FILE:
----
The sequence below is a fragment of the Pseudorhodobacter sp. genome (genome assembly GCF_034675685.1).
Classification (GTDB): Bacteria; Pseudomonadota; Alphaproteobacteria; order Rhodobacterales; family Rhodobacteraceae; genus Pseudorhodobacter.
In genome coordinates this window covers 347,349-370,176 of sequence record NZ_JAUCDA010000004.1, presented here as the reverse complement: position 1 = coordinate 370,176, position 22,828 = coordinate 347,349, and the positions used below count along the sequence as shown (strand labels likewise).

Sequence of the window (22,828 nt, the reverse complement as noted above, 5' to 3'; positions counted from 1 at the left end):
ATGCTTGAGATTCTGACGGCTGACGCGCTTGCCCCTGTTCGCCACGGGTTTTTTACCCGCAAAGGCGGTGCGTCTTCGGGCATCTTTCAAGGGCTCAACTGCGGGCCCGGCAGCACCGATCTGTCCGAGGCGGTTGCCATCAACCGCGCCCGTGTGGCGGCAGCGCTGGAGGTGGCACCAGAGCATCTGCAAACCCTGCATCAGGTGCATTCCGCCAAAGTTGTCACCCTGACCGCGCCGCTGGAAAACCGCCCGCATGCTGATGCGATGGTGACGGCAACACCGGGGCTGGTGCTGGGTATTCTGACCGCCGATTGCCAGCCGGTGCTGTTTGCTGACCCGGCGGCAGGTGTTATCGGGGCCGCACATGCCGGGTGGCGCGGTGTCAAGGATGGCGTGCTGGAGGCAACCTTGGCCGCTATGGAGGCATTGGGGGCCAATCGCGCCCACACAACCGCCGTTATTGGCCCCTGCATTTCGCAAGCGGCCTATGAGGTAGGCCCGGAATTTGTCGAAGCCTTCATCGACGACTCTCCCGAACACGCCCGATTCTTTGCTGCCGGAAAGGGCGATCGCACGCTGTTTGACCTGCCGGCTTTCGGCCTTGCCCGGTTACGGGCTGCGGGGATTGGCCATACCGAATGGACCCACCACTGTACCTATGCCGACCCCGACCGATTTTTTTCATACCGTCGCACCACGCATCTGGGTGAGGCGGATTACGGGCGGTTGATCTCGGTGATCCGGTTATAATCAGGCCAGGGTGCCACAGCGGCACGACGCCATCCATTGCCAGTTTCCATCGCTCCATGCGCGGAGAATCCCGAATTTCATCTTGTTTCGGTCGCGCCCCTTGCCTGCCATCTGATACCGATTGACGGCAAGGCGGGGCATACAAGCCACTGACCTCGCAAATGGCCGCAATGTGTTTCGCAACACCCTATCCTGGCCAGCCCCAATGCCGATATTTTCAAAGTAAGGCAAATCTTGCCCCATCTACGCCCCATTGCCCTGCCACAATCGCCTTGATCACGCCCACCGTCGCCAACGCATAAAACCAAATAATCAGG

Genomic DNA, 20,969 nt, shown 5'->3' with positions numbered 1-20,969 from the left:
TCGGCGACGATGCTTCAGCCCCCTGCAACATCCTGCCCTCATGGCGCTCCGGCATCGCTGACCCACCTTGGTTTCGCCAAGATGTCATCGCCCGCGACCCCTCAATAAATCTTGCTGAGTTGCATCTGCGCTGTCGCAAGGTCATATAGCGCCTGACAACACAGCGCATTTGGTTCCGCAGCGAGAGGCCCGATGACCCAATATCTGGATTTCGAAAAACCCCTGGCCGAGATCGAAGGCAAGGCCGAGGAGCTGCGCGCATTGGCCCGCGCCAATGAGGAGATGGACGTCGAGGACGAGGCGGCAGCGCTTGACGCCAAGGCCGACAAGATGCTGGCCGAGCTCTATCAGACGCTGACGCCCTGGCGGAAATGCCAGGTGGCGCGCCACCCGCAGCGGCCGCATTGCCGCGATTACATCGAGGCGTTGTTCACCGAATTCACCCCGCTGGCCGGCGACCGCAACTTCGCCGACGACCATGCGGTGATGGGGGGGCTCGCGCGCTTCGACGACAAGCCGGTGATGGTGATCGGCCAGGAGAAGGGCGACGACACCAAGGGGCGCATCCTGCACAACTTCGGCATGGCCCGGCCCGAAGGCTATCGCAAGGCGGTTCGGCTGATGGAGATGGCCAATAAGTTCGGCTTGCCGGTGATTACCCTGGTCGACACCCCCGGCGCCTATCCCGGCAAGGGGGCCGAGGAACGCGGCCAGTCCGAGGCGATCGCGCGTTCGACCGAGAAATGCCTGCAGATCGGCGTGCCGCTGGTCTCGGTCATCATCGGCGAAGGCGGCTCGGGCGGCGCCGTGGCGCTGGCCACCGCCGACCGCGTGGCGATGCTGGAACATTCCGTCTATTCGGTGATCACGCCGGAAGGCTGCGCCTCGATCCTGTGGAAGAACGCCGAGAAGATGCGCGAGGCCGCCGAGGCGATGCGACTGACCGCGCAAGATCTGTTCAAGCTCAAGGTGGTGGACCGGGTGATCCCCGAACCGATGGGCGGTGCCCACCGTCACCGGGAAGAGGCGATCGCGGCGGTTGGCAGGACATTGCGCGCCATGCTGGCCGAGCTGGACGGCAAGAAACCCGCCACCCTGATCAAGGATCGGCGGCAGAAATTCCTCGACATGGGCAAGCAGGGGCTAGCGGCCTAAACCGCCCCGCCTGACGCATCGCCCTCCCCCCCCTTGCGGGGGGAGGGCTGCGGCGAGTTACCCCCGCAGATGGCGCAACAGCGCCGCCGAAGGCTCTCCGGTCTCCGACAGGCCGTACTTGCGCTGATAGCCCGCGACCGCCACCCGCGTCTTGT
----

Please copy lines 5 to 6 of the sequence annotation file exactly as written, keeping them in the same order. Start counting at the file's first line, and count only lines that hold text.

ATGCTTGAGATTCTGACGGCTGACGCGCTTGCCCCTGTTCGCCACGGGTTTTTTACCCGCAAAGGCGGTGCGTCTTCGGGCATCTTTCAAGGGCTCAACTGCGGGCCCGGCAGCACCGATCTGTCCGAGGCGGTTGCCATCAACCGCGCCCGTGTGGCGGCAGCGCTGGAGGTGGCACCAGAGCATCTGCAAACCCTGCATCAGGTGCATTCCGCCAAAGTTGTCACCCTGACCGCGCCGCTGGAAAACCGCCCGCATGCTGATGCGATGGTGACGGCAACACCGGGGCTGGTGCTGGGTATTCTGACCGCCGATTGCCAGCCGGTGCTGTTTGCTGACCCGGCGGCAGGTGTTATCGGGGCCGCACATGCCGGGTGGCGCGGTGTCAAGGATGGCGTGCTGGAGGCAACCTTGGCCGCTATGGAGGCATTGGGGGCCAATCGCGCCCACACAACCGCCGTTATTGGCCCCTGCATTTCGCAAGCGGCCTATGAGGTAGGCCCGGAATTTGTCGAAGCCTTCATCGACGACTCTCCCGAACACGCCCGATTCTTTGCTGCCGGAAAGGGCGATCGCACGCTGTTTGACCTGCCGGCTTTCGGCCTTGCCCGGTTACGGGCTGCGGGGATTGGCCATACCGAATGGACCCACCACTGTACCTATGCCGACCCCGACCGATTTTTTTCATACCGTCGCACCACGCATCTGGGTGAGGCGGATTACGGGCGGTTGATCTCGGTGATCCGGTTATAATCAGGCCAGGGTGCCACAGCGGCACGACGCCATCCATTGCCAGTTTCCATCGCTCCATGCGCGGAGAATCCCGAATTTCATCTTGTTTCGGTCGCGCCCCTTGCCTGCCATCTGATACCGATTGACGGCAAGGCGGGGCATACAAGCCACTGACCTCGCAAATGGCCGCAATGTGTTTCGCAACACCCTATCCTGGCCAGCCCCAATGCCGATATTTTCAAAGTAAGGCAAATCTTGCCCCATCTACGCCCCATTGCCCTGCCACAATCGCCTTGATCACGCCCACCGTCGCCAACGCATAAAACCAAATAATCAGG

Genomic DNA, 20,969 nt, shown 5'->3' with positions numbered 1-20,969 from the left: